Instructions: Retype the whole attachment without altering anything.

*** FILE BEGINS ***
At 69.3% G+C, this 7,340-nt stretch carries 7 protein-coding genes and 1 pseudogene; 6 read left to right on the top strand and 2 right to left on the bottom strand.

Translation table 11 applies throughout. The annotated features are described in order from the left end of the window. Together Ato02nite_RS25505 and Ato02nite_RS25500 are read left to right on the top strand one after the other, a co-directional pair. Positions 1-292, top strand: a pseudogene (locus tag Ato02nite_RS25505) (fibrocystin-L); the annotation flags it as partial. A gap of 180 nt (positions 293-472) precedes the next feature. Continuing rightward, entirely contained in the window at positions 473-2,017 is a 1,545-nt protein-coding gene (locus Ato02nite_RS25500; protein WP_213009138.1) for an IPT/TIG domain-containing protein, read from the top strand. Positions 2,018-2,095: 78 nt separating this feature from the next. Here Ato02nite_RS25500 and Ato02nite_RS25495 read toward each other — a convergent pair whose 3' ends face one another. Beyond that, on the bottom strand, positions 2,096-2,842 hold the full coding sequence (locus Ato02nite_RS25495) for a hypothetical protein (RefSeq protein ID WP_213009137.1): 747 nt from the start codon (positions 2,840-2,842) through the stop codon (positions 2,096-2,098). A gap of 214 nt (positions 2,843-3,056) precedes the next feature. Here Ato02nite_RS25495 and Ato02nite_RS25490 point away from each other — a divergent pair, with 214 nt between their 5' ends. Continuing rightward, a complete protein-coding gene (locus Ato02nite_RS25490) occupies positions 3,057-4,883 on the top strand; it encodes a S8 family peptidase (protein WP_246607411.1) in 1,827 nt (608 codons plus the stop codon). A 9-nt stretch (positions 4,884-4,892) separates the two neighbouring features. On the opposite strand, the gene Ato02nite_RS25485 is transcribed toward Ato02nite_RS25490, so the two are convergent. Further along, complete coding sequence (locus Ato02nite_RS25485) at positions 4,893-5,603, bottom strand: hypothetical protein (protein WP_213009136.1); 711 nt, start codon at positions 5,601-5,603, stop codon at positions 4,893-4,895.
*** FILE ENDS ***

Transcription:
At 69.3% G+C, this 7,340-nt stretch carries 7 protein-coding genes and 1 pseudogene; 6 read left to right on the top strand and 2 right to left on the bottom strand.

Translation table 11 applies throughout. The annotated features are described in order from the left end of the window. Together Ato02nite_RS25505 and Ato02nite_RS25500 are read left to right on the top strand one after the other, a co-directional pair. Positions 1-292, top strand: a pseudogene (locus tag Ato02nite_RS25505) (fibrocystin-L); the annotation flags it as partial. A gap of 180 nt (positions 293-472) precedes the next feature. Continuing rightward, entirely contained in the window at positions 473-2,017 is a 1,545-nt protein-coding gene (locus Ato02nite_RS25500; protein WP_213009138.1) for an IPT/TIG domain-containing protein, read from the top strand. Positions 2,018-2,095: 78 nt separating this feature from the next. Here Ato02nite_RS25500 and Ato02nite_RS25495 read toward each other — a convergent pair whose 3' ends face one another. Beyond that, on the bottom strand, positions 2,096-2,842 hold the full coding sequence (locus Ato02nite_RS25495) for a hypothetical protein (RefSeq protein ID WP_213009137.1): 747 nt from the start codon (positions 2,840-2,842) through the stop codon (positions 2,096-2,098). A gap of 214 nt (positions 2,843-3,056) precedes the next feature. Here Ato02nite_RS25495 and Ato02nite_RS25490 point away from each other — a divergent pair, with 214 nt between their 5' ends. Continuing rightward, a complete protein-coding gene (locus Ato02nite_RS25490) occupies positions 3,057-4,883 on the top strand; it encodes a S8 family peptidase (protein WP_246607411.1) in 1,827 nt (608 codons plus the stop codon). A 9-nt stretch (positions 4,884-4,892) separates the two neighbouring features. On the opposite strand, the gene Ato02nite_RS25485 is transcribed toward Ato02nite_RS25490, so the two are convergent. Further along, complete coding sequence (locus Ato02nite_RS25485) at positions 4,893-5,603, bottom strand: hypothetical protein (protein WP_213009136.1); 711 nt, start codon at positions 5,601-5,603, stop codon at positions 4,893-4,895.